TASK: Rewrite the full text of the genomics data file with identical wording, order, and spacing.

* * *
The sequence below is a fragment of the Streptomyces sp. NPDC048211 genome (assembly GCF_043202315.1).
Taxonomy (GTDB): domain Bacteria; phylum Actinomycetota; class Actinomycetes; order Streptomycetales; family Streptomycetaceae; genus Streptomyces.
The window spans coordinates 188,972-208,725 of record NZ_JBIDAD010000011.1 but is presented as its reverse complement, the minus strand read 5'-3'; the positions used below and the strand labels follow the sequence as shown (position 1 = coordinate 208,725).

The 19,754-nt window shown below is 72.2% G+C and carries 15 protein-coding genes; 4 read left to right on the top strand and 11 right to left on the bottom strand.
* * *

The sequence below is a fragment of the Streptomyces sp. NPDC048211 genome (assembly GCF_043202315.1).
Taxonomy (GTDB): domain Bacteria; phylum Actinomycetota; class Actinomycetes; order Streptomycetales; family Streptomycetaceae; genus Streptomyces.
The window spans coordinates 188,972-208,725 of record NZ_JBIDAD010000011.1 but is presented as its reverse complement, the minus strand read 5'-3'; the positions used below and the strand labels follow the sequence as shown (position 1 = coordinate 208,725).

The 19,754-nt window shown below is 72.2% G+C and carries 15 protein-coding genes; 4 read left to right on the top strand and 11 right to left on the bottom strand.